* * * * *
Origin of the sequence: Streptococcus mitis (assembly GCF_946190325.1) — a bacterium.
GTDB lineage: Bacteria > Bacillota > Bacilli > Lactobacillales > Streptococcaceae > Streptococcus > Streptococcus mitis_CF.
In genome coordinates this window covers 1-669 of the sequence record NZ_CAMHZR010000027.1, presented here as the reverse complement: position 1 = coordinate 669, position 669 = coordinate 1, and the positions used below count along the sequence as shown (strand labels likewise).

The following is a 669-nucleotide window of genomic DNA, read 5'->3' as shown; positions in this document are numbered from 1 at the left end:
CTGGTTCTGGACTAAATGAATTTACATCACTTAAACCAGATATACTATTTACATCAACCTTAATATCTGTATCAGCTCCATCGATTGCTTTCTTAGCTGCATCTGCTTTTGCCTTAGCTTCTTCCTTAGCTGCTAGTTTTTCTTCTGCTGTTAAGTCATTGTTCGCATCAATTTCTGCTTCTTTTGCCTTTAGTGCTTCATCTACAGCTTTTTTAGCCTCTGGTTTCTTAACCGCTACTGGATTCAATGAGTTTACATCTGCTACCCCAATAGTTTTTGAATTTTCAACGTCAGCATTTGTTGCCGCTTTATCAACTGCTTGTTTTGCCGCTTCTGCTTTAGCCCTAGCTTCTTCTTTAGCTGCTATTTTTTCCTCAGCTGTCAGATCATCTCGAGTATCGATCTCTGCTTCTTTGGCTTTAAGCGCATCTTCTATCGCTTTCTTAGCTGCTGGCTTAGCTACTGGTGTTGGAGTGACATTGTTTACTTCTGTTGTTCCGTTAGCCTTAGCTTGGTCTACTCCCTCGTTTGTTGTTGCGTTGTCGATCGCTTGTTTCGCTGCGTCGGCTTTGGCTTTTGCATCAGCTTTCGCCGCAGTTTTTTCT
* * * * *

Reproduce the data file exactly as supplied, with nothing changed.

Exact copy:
Origin of the sequence: Streptococcus mitis (assembly GCF_946190325.1) — a bacterium.
GTDB lineage: Bacteria > Bacillota > Bacilli > Lactobacillales > Streptococcaceae > Streptococcus > Streptococcus mitis_CF.
In genome coordinates this window covers 1-669 of the sequence record NZ_CAMHZR010000027.1, presented here as the reverse complement: position 1 = coordinate 669, position 669 = coordinate 1, and the positions used below count along the sequence as shown (strand labels likewise).

The following is a 669-nucleotide window of genomic DNA, read 5'->3' as shown; positions in this document are numbered from 1 at the left end:
CTGGTTCTGGACTAAATGAATTTACATCACTTAAACCAGATATACTATTTACATCAACCTTAATATCTGTATCAGCTCCATCGATTGCTTTCTTAGCTGCATCTGCTTTTGCCTTAGCTTCTTCCTTAGCTGCTAGTTTTTCTTCTGCTGTTAAGTCATTGTTCGCATCAATTTCTGCTTCTTTTGCCTTTAGTGCTTCATCTACAGCTTTTTTAGCCTCTGGTTTCTTAACCGCTACTGGATTCAATGAGTTTACATCTGCTACCCCAATAGTTTTTGAATTTTCAACGTCAGCATTTGTTGCCGCTTTATCAACTGCTTGTTTTGCCGCTTCTGCTTTAGCCCTAGCTTCTTCTTTAGCTGCTATTTTTTCCTCAGCTGTCAGATCATCTCGAGTATCGATCTCTGCTTCTTTGGCTTTAAGCGCATCTTCTATCGCTTTCTTAGCTGCTGGCTTAGCTACTGGTGTTGGAGTGACATTGTTTACTTCTGTTGTTCCGTTAGCCTTAGCTTGGTCTACTCCCTCGTTTGTTGTTGCGTTGTCGATCGCTTGTTTCGCTGCGTCGGCTTTGGCTTTTGCATCAGCTTTCGCCGCAGTTTTTTCT